And what has been the impact of these internships in Africa?

C: The basic tenant of this project is that of learning by doing. From early on in their careers, these young women and men are given a head start and are able to build the networks that will serve them throughout their careers in the cultural sector. The programme is now working across nine countries, and the ultimate objective is to promote the African music industry as a pillar for sustainable development. With support from the IFCD, the programme will provide over 150 young people with internships and opportunities to increase their mobility and skills in order to improve their marketability and give their careers a boost. Over time, we hope that these internships will become part and parcel of university curriculums. We therefore created partnerships with universities and academic centers in Congo, Ivory Coast, Kenya, Malawi and Mozambique, and we hope that the results of this first phase will convince others of the value added of these internships.

 

E: The young women and men who are involved in the music sector in Ghana, as is the case elsewhere in Africa, are often faced with financial challenges. These internships are therefore all the more important as they will help these artists earn a living from their trade and contribute to the local economy. Over time, they will in turn use their knowledge and skills to mentor the next generation of artists.

 

Edna, what were you doing before embarking on this internship? And why did you choose this career path?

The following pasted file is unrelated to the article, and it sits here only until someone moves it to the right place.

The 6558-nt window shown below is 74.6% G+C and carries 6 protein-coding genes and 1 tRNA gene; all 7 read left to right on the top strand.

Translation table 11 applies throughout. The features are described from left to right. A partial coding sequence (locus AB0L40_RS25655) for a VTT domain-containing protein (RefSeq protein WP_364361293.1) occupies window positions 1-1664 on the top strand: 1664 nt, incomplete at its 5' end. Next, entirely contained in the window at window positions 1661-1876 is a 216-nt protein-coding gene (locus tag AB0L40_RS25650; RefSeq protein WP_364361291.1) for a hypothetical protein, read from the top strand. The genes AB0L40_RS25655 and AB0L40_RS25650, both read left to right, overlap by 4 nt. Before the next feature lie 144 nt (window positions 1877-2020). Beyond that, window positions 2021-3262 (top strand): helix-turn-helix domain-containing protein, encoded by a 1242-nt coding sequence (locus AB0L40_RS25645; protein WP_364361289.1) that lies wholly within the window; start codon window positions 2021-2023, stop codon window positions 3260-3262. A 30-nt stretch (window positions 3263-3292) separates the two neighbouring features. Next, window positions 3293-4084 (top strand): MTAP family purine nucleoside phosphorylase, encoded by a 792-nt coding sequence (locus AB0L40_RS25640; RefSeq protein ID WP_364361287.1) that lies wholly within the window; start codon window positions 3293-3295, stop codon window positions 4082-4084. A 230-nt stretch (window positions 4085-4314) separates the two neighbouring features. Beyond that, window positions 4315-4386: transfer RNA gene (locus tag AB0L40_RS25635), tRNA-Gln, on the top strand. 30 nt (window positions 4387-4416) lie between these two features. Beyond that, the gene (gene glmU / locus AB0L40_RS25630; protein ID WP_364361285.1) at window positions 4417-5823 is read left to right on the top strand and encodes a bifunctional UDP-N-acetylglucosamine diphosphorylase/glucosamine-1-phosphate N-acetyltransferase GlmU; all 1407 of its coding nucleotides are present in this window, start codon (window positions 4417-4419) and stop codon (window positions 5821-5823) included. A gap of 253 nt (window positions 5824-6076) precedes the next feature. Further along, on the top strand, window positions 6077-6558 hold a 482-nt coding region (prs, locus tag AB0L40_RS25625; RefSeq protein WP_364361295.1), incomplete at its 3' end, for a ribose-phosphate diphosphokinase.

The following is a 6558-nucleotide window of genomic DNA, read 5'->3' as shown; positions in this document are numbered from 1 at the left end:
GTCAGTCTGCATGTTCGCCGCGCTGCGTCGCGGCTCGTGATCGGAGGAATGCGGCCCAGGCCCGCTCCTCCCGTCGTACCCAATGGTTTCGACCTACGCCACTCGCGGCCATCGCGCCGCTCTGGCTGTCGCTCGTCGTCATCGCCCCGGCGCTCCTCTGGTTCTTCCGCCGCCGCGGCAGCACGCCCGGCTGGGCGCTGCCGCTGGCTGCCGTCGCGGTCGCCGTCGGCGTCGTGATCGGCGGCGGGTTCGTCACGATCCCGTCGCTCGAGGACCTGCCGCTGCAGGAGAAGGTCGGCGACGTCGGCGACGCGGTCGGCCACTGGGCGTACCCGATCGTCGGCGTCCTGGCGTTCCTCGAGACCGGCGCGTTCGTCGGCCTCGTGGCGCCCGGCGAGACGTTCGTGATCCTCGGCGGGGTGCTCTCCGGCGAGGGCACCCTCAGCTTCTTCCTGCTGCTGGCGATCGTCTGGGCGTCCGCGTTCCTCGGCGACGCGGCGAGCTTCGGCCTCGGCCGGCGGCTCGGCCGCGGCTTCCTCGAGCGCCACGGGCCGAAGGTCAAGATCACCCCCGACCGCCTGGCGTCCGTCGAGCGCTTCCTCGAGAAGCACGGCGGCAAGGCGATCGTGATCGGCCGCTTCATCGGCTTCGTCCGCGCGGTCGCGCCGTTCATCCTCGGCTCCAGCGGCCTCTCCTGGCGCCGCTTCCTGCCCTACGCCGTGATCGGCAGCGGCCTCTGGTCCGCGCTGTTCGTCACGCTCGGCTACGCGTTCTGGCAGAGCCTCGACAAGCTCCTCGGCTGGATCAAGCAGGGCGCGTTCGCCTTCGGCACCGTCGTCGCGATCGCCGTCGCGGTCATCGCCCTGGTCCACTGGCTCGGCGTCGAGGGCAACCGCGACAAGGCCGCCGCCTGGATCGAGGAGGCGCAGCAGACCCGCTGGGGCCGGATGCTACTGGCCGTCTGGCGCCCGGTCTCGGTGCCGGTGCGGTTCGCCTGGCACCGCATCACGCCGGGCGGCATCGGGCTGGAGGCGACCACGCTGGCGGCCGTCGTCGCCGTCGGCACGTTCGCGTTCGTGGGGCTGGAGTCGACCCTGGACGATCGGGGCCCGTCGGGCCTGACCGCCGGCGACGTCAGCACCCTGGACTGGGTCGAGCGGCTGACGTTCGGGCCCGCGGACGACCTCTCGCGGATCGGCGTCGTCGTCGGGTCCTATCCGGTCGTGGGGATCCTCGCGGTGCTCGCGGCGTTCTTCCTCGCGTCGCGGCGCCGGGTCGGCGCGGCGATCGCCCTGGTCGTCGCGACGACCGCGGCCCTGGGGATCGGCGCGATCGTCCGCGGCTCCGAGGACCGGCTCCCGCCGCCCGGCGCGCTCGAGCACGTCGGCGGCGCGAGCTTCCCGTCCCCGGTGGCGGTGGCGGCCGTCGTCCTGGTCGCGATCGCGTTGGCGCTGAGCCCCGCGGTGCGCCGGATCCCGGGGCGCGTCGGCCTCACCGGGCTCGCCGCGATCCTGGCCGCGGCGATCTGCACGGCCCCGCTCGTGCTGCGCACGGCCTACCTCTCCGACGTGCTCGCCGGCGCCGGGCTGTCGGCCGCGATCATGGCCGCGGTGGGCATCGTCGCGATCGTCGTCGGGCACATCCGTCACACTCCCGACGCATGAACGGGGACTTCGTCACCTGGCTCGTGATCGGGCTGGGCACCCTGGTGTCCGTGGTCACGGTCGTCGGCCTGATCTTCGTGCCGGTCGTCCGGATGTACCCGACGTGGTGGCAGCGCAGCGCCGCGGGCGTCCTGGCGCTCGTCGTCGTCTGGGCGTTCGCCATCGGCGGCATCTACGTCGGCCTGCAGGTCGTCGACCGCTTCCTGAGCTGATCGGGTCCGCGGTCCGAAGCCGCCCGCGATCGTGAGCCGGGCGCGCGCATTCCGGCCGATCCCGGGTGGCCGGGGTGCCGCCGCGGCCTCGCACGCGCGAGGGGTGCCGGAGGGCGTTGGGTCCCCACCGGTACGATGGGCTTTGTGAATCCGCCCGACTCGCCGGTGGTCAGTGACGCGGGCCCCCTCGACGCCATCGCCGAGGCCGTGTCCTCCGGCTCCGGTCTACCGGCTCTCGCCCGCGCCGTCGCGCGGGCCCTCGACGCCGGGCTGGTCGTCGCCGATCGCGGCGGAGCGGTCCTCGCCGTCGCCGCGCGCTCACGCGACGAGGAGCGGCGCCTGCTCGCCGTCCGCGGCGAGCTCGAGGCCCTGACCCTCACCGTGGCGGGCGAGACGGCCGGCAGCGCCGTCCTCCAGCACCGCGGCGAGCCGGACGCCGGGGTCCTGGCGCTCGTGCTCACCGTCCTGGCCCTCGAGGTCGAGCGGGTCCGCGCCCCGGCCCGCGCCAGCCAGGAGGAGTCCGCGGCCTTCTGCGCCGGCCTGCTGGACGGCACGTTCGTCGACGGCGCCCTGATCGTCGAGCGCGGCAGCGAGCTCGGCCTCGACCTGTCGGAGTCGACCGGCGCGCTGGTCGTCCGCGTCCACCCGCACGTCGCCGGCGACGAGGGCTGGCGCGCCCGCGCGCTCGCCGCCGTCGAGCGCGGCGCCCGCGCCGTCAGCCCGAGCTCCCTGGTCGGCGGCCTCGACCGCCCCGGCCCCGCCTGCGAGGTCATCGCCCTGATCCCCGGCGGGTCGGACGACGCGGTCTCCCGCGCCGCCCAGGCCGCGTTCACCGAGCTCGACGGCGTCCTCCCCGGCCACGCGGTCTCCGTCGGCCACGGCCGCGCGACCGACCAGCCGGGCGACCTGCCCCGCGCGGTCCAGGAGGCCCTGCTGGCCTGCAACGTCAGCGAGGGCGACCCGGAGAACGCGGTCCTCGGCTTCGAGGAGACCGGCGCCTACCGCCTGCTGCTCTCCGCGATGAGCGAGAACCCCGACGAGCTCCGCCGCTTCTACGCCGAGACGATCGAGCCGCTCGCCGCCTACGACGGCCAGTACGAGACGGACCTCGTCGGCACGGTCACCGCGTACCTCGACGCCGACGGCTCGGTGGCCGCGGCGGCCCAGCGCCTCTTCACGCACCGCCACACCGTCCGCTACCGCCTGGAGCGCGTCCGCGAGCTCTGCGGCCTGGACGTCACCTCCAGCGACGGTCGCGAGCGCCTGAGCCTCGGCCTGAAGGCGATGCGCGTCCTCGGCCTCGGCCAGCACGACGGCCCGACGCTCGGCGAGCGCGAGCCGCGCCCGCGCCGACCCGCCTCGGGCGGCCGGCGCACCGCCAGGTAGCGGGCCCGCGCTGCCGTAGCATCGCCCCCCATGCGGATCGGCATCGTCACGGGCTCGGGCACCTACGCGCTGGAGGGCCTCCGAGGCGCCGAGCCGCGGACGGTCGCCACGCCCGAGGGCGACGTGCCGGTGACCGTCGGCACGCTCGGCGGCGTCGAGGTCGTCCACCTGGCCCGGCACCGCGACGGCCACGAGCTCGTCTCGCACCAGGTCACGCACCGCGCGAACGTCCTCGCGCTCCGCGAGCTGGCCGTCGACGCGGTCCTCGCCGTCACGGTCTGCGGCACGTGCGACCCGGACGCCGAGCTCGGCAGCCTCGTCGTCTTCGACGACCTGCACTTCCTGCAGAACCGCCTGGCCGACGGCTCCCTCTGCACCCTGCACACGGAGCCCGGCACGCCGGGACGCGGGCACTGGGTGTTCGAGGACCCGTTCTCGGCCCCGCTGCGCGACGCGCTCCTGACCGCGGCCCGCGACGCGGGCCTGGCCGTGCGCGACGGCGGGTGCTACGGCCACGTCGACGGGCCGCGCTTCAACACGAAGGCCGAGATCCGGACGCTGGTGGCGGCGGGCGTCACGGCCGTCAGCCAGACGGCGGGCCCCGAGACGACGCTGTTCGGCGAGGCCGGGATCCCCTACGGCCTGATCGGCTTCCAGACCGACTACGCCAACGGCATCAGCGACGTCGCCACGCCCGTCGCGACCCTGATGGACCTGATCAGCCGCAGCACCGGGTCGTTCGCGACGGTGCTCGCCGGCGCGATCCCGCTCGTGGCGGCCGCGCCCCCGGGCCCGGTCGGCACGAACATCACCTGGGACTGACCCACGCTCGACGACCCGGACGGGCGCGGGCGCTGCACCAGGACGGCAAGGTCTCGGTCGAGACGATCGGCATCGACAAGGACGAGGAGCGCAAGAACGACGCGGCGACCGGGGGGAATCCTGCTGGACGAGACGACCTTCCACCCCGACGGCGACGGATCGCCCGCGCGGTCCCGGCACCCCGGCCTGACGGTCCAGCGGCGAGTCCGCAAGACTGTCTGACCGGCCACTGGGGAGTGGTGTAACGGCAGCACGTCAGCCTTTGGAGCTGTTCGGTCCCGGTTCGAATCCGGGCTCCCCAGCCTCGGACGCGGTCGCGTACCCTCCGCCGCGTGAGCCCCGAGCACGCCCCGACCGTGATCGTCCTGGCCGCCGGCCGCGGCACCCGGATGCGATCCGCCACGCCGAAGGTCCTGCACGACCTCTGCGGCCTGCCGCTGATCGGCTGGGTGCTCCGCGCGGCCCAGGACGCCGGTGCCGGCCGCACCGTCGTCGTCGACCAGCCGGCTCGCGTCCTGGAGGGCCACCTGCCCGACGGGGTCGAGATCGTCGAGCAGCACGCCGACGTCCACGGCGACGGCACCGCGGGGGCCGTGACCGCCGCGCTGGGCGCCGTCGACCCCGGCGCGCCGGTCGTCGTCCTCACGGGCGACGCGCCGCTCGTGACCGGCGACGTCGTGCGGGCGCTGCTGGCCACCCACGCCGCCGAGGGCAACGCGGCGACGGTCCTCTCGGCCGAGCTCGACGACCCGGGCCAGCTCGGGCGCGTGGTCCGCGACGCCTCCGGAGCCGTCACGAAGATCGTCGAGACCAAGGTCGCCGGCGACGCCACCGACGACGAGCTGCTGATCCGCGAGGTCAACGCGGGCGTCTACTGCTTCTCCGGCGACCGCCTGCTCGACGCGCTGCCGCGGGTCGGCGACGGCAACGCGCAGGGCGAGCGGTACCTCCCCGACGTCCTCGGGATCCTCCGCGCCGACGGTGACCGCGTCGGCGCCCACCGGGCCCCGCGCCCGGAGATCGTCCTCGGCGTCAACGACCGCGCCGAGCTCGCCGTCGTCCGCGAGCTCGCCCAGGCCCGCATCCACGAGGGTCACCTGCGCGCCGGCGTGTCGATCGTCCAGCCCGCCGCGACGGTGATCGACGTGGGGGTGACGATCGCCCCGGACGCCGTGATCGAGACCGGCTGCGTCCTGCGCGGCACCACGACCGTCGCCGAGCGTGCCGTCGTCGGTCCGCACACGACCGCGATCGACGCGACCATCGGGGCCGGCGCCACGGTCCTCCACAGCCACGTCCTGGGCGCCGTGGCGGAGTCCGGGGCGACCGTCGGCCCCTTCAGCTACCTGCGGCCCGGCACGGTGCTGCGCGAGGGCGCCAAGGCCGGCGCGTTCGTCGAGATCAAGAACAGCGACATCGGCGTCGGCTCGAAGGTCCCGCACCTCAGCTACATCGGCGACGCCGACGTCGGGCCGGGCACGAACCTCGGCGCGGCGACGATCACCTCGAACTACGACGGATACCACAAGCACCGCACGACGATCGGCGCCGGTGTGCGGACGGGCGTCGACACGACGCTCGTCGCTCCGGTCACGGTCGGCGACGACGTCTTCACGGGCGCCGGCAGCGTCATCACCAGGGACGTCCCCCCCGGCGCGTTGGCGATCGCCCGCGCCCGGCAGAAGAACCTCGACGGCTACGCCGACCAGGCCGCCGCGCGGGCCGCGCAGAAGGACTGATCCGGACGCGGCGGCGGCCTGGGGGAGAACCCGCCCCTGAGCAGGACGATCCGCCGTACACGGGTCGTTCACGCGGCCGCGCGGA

E: I grew up in a family of musicians and I sang in a choir from a young age, so you could say I was born into it. Before signing up for this internship, I worked at Alliance Française in Accra for four years. There, I helped promote the center’s educational and cultural activities, which mostly revolved around music. I also raised funds to help local artists organize concerts and festivals, and I fostered partnerships with various media houses in order to increase the reach of these artists’ work. These experiences allowed me to witness the positive impacts this kind of support can have on young African artists’ skills and confidence, especially in the case of women.

 

Charles, what can you tell us about the some of the other interns?

C: Many interns have gone through this programme, but I can give you two concrete examples of young people who have used the internships to launch their careers in cultural and creative industries. Laada Diane Ouedraogo, who interned at the African Music Market “Le Kolatier” for two months in 2015, is now coordinator at the Ouaga Film Lab, a laboratory for film development and co-production that aims to strengthen the competitiveness of African directors and producers in major international laboratories and to facilitate access to local funds and international co-productions. With her colleagues, she helped organize the first edition of the Film Lab that took place in Ouagadougou between September 19-24, 2016. Another young lady, Elite-Flora Gatanga, who also interned for two months at the Kolatier, now manages musicians, helping them to further their careers in the Democratic Republic of Congo.